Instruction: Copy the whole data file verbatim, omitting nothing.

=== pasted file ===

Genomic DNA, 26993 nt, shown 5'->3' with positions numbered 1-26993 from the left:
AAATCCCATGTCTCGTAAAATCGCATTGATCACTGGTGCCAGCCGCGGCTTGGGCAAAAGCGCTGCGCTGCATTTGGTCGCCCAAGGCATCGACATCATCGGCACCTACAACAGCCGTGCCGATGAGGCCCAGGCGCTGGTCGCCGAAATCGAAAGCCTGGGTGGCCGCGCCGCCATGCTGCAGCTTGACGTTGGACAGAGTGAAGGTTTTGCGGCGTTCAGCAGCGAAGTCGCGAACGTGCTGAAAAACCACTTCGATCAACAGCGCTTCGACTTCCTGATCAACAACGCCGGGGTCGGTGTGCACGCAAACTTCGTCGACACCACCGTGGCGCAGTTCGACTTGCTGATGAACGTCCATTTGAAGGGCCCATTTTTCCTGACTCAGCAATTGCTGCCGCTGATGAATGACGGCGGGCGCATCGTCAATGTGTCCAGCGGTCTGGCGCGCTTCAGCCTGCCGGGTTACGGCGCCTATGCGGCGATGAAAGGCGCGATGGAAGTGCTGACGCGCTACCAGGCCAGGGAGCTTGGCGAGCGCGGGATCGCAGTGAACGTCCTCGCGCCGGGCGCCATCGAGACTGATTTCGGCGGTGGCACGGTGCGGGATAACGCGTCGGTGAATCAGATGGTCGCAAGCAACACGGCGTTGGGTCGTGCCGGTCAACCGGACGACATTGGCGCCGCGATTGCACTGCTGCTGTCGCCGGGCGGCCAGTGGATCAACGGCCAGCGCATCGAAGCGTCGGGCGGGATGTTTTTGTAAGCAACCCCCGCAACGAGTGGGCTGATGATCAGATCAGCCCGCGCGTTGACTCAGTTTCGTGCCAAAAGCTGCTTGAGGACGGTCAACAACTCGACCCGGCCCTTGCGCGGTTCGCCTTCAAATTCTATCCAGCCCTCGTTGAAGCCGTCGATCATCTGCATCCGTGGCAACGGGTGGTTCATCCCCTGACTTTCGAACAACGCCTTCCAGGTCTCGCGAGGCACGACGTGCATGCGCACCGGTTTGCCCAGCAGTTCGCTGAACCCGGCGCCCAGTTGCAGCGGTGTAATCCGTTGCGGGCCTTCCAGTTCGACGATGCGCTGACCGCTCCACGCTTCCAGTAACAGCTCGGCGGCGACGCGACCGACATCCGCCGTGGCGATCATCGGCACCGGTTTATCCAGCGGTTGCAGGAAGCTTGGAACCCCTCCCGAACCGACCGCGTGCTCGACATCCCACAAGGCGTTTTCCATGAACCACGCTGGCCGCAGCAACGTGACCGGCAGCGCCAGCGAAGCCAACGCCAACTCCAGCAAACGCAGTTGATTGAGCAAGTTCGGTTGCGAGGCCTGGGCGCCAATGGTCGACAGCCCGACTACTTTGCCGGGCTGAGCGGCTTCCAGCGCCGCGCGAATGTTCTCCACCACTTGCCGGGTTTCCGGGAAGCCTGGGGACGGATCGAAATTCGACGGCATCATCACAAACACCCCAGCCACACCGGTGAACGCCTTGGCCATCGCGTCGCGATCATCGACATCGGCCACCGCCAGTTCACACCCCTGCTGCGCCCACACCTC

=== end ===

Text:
Genomic DNA, 26993 nt, shown 5'->3' with positions numbered 1-26993 from the left:
AAATCCCATGTCTCGTAAAATCGCATTGATCACTGGTGCCAGCCGCGGCTTGGGCAAAAGCGCTGCGCTGCATTTGGTCGCCCAAGGCATCGACATCATCGGCACCTACAACAGCCGTGCCGATGAGGCCCAGGCGCTGGTCGCCGAAATCGAAAGCCTGGGTGGCCGCGCCGCCATGCTGCAGCTTGACGTTGGACAGAGTGAAGGTTTTGCGGCGTTCAGCAGCGAAGTCGCGAACGTGCTGAAAAACCACTTCGATCAACAGCGCTTCGACTTCCTGATCAACAACGCCGGGGTCGGTGTGCACGCAAACTTCGTCGACACCACCGTGGCGCAGTTCGACTTGCTGATGAACGTCCATTTGAAGGGCCCATTTTTCCTGACTCAGCAATTGCTGCCGCTGATGAATGACGGCGGGCGCATCGTCAATGTGTCCAGCGGTCTGGCGCGCTTCAGCCTGCCGGGTTACGGCGCCTATGCGGCGATGAAAGGCGCGATGGAAGTGCTGACGCGCTACCAGGCCAGGGAGCTTGGCGAGCGCGGGATCGCAGTGAACGTCCTCGCGCCGGGCGCCATCGAGACTGATTTCGGCGGTGGCACGGTGCGGGATAACGCGTCGGTGAATCAGATGGTCGCAAGCAACACGGCGTTGGGTCGTGCCGGTCAACCGGACGACATTGGCGCCGCGATTGCACTGCTGCTGTCGCCGGGCGGCCAGTGGATCAACGGCCAGCGCATCGAAGCGTCGGGCGGGATGTTTTTGTAAGCAACCCCCGCAACGAGTGGGCTGATGATCAGATCAGCCCGCGCGTTGACTCAGTTTCGTGCCAAAAGCTGCTTGAGGACGGTCAACAACTCGACCCGGCCCTTGCGCGGTTCGCCTTCAAATTCTATCCAGCCCTCGTTGAAGCCGTCGATCATCTGCATCCGTGGCAACGGGTGGTTCATCCCCTGACTTTCGAACAACGCCTTCCAGGTCTCGCGAGGCACGACGTGCATGCGCACCGGTTTGCCCAGCAGTTCGCTGAACCCGGCGCCCAGTTGCAGCGGTGTAATCCGTTGCGGGCCTTCCAGTTCGACGATGCGCTGACCGCTCCACGCTTCCAGTAACAGCTCGGCGGCGACGCGACCGACATCCGCCGTGGCGATCATCGGCACCGGTTTATCCAGCGGTTGCAGGAAGCTTGGAACCCCTCCCGAACCGACCGCGTGCTCGACATCCCACAAGGCGTTTTCCATGAACCACGCTGGCCGCAGCAACGTGACCGGCAGCGCCAGCGAAGCCAACGCCAACTCCAGCAAACGCAGTTGATTGAGCAAGTTCGGTTGCGAGGCCTGGGCGCCAATGGTCGACAGCCCGACTACTTTGCCGGGCTGAGCGGCTTCCAGCGCCGCGCGAATGTTCTCCACCACTTGCCGGGTTTCCGGGAAGCCTGGGGACGGATCGAAATTCGACGGCATCATCACAAACACCCCAGCCACACCGGTGAACGCCTTGGCCATCGCGTCGCGATCATCGACATCGGCCACCGCCAGTTCACACCCCTGCTGCGCCCACACCTC